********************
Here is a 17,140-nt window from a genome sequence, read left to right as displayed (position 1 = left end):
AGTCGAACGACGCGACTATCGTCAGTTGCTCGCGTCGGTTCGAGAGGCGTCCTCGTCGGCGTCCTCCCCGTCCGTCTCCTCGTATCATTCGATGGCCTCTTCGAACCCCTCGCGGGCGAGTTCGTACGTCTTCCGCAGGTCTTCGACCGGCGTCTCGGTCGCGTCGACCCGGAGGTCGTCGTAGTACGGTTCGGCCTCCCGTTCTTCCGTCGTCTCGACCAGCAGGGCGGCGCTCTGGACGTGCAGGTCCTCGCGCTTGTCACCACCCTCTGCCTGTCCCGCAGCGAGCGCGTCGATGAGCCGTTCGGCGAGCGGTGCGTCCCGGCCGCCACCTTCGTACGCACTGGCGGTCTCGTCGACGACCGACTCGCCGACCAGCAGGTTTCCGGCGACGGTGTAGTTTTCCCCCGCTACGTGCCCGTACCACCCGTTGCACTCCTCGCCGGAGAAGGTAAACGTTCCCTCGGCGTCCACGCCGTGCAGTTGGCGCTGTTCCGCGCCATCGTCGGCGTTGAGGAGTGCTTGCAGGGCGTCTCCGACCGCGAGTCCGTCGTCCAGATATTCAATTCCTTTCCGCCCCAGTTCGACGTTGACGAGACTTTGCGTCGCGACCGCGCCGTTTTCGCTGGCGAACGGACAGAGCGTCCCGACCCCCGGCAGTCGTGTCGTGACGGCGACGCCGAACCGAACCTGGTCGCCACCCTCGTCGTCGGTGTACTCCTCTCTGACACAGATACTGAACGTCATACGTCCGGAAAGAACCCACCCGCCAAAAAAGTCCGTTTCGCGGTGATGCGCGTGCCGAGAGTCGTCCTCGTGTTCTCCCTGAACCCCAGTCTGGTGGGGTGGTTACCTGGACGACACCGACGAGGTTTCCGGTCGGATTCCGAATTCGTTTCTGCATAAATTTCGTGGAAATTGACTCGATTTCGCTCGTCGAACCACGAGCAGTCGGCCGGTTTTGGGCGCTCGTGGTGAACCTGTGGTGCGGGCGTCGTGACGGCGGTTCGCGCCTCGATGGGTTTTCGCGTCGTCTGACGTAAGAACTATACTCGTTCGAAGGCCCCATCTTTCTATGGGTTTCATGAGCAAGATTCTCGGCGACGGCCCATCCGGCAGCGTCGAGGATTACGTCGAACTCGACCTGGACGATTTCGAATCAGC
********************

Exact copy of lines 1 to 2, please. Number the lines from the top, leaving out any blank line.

Here is a 17,140-nt window from a genome sequence, read left to right as displayed (position 1 = left end):
AGTCGAACGACGCGACTATCGTCAGTTGCTCGCGTCGGTTCGAGAGGCGTCCTCGTCGGCGTCCTCCCCGTCCGTCTCCTCGTATCATTCGATGGCCTCTTCGAACCCCTCGCGGGCGAGTTCGTACGTCTTCCGCAGGTCTTCGACCGGCGTCTCGGTCGCGTCGACCCGGAGGTCGTCGTAGTACGGTTCGGCCTCCCGTTCTTCCGTCGTCTCGACCAGCAGGGCGGCGCTCTGGACGTGCAGGTCCTCGCGCTTGTCACCACCCTCTGCCTGTCCCGCAGCGAGCGCGTCGATGAGCCGTTCGGCGAGCGGTGCGTCCCGGCCGCCACCTTCGTACGCACTGGCGGTCTCGTCGACGACCGACTCGCCGACCAGCAGGTTTCCGGCGACGGTGTAGTTTTCCCCCGCTACGTGCCCGTACCACCCGTTGCACTCCTCGCCGGAGAAGGTAAACGTTCCCTCGGCGTCCACGCCGTGCAGTTGGCGCTGTTCCGCGCCATCGTCGGCGTTGAGGAGTGCTTGCAGGGCGTCTCCGACCGCGAGTCCGTCGTCCAGATATTCAATTCCTTTCCGCCCCAGTTCGACGTTGACGAGACTTTGCGTCGCGACCGCGCCGTTTTCGCTGGCGAACGGACAGAGCGTCCCGACCCCCGGCAGTCGTGTCGTGACGGCGACGCCGAACCGAACCTGGTCGCCACCCTCGTCGTCGGTGTACTCCTCTCTGACACAGATACTGAACGTCATACGTCCGGAAAGAACCCACCCGCCAAAAAAGTCCGTTTCGCGGTGATGCGCGTGCCGAGAGTCGTCCTCGTGTTCTCCCTGAACCCCAGTCTGGTGGGGTGGTTACCTGGACGACACCGACGAGGTTTCCGGTCGGATTCCGAATTCGTTTCTGCATAAATTTCGTGGAAATTGACTCGATTTCGCTCGTCGAACCACGAGCAGTCGGCCGGTTTTGGGCGCTCGTGGTGAACCTGTGGTGCGGGCGTCGTGACGGCGGTTCGCGCCTCGATGGGTTTTCGCGTCGTCTGACGTAAGAACTATACTCGTTCGAAGGCCCCATCTTTCTATGGGTTTCATGAGCAAGATTCTCGGCGACGGCCCATCCGGCAGCGTCGAGGATTACGTCGAACTCGACCTGGACGATTTCGAATCAGC